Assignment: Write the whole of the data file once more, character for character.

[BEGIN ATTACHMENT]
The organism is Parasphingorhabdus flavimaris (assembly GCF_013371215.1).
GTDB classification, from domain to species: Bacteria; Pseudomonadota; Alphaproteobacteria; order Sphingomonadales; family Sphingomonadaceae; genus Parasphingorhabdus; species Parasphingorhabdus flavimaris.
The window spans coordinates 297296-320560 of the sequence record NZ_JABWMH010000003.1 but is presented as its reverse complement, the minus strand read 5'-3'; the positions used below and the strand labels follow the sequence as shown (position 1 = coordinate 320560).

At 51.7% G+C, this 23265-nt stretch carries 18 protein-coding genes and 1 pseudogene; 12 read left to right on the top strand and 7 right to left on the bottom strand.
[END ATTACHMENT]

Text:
The organism is Parasphingorhabdus flavimaris (assembly GCF_013371215.1).
GTDB classification, from domain to species: Bacteria; Pseudomonadota; Alphaproteobacteria; order Sphingomonadales; family Sphingomonadaceae; genus Parasphingorhabdus; species Parasphingorhabdus flavimaris.
The window spans coordinates 297296-320560 of the sequence record NZ_JABWMH010000003.1 but is presented as its reverse complement, the minus strand read 5'-3'; the positions used below and the strand labels follow the sequence as shown (position 1 = coordinate 320560).

At 51.7% G+C, this 23265-nt stretch carries 18 protein-coding genes and 1 pseudogene; 12 read left to right on the top strand and 7 right to left on the bottom strand.